Czechoslovakian Wolfhound – Shy Fellow with a Big Heart

The Czechoslovakian Wolfhound is a cross between a German Shepherd and a Carpathian Wolf. He is suspicious of strangers and sometimes aggressive. However, he goes through fire for his owner. With a consistent, respectful upbringing and species-appropriate attitude, he develops into a loyal and loving companion.

Ancestors from the Carpathians

In search of a fearless dog to secure their borders, Czechoslovakia began a very special “experiment” in 1955: the Carpathian wolf and the German Shepherd dog were crossed. This crossing should combine the best characteristics of the different animals. The result was not convincing because the four-legged friends were too shy and too aggressive as service dogs. Despite this, some enthusiasts began breeding unusual dogs.

In 1982 the Wolfhound was registered as a breed in Czechoslovakia; However, breeders had to wait until 1999 for official recognition by the international umbrella organization FCI (Fédération Cynologique Internationale).

Nature of Czechoslovakian Wolfhound

The Czechoslovakian Wolfhound is still very similar to its ancestor, the Carpathian wolf, even if the last crossing of the wolf is decades ago. He is considered fearless, suspicious of strangers, and prone to stress: This shy four-legged friend does not like loud noises, crowds of people, and hectic at all. Unfamiliar situations also trigger uneasiness.

The Wolfhound, on the other hand, is loyal to its owner. With species-appropriate husbandry and occupation, he develops into a docile and reliable companion who will amaze you with his intelligence over and over again.

Training and keeping of the Czechoslovakian Wolfhound

The Wolfhound needs very careful training and socialization: if you want to choose this breed of dog, you should either have dog experience or acquire it.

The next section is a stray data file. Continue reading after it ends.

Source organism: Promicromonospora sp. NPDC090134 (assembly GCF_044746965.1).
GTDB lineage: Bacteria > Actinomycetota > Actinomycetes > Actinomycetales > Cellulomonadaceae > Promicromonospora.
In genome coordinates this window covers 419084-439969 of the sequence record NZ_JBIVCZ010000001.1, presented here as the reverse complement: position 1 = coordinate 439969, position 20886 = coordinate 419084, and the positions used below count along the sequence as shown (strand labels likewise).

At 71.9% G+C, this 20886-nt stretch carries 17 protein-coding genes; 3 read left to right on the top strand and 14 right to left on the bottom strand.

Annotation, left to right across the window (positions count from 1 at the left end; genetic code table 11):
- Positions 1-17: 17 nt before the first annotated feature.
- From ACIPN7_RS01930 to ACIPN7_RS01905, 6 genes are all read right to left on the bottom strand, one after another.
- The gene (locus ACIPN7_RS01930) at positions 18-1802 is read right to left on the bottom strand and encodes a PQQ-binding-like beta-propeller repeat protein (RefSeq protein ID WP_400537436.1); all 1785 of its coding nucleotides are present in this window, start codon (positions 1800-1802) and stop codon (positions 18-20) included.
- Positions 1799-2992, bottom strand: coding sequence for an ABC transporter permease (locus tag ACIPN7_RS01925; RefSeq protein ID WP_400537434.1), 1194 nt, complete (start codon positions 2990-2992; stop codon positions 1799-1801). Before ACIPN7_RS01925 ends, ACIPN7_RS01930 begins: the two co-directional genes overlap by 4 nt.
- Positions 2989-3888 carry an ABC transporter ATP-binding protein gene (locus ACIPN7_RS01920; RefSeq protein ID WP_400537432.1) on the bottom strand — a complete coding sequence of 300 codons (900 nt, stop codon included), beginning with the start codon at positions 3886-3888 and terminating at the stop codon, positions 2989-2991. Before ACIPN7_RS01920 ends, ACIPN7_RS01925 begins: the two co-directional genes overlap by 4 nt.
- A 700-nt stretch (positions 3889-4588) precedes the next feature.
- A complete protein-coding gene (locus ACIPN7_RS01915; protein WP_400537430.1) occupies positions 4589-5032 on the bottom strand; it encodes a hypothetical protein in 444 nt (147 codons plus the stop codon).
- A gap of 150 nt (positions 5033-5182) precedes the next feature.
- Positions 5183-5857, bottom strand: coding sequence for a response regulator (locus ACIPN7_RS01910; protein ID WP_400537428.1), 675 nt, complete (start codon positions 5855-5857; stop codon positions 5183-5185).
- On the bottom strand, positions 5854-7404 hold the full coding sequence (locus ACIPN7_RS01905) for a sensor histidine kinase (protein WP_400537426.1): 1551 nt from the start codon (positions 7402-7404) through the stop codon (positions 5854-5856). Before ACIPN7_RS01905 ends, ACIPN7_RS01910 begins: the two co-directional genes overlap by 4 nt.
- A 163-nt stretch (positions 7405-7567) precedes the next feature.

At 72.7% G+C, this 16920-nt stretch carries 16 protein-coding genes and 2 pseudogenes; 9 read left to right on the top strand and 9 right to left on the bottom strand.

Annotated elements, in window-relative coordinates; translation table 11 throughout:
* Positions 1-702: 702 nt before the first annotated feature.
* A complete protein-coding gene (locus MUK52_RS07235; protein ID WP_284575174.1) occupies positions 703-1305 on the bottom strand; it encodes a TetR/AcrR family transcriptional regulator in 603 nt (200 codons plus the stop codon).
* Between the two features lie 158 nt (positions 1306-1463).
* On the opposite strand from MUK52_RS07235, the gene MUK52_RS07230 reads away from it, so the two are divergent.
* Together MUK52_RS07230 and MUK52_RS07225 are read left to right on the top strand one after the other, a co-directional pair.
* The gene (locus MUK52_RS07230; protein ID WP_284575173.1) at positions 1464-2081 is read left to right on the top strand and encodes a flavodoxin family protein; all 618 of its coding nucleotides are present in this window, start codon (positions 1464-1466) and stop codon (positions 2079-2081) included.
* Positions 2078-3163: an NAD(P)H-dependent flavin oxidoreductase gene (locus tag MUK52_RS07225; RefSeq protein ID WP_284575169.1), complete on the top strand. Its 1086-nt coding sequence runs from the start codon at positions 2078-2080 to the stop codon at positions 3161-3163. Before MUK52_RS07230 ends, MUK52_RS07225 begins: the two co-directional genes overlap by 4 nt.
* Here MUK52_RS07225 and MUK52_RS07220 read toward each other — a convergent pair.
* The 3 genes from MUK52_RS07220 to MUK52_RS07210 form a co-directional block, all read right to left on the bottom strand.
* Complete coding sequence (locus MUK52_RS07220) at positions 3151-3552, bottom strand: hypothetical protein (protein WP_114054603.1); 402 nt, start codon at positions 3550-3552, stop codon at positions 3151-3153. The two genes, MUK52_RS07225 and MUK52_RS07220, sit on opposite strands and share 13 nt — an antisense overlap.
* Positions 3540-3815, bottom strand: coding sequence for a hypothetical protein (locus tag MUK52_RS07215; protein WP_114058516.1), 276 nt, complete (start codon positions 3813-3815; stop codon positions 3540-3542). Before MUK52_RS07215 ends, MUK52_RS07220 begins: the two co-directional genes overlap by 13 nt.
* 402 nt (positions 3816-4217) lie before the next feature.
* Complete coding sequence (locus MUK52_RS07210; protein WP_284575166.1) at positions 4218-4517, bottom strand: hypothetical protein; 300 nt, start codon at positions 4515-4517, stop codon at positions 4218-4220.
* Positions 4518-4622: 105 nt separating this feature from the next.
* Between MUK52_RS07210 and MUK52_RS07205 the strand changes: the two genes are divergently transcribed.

The ideal relationship between owner and wolfhound is one of mutual respect: the animal is reluctant to submit; instead, it sees its caregiver as a partner. In order to build a trusting relationship with this strong-willed four-legged friend, you need a lot of patience, time, and a lot of tact. The help of a professional dog trainer can be very valuable.

The Wolfhound is often very patient and loving towards children. However, as with all dogs, never leave your children alone with the animal. This breed is only suitable to a limited extent as a family dog ​​anyway, since households with small children, in particular, are noisy and hectic.

If the Wolfhound feels physically and mentally busy, he is a well-balanced fellow. He needs a lot of exercise and mental challenges: long hikes and bike rides are the greatest for him. His excellent nose is used for dog sports such as mantrailing or tracking. At best, he lives in a house with a large, fenced yard.

His hunting instinct and his pack behavior are very pronounced. The wolfhound does not always get along well with its own kind – in order to defuse dog encounters, it should be well socialized as a puppy.

Grooming of the Czechoslovakian wolfhound

You should brush their thick fur regularly, and daily during the molt.

Peculiarities of the Czechoslovakian Wolfhound

This breed should only be owned by those who can put a lot of time and effort into training a dog. The Czechoslovakian wolfhound is not a dog that just “runs along”: Even after puppyhood, it needs a lot of attention, guidance, exercise.

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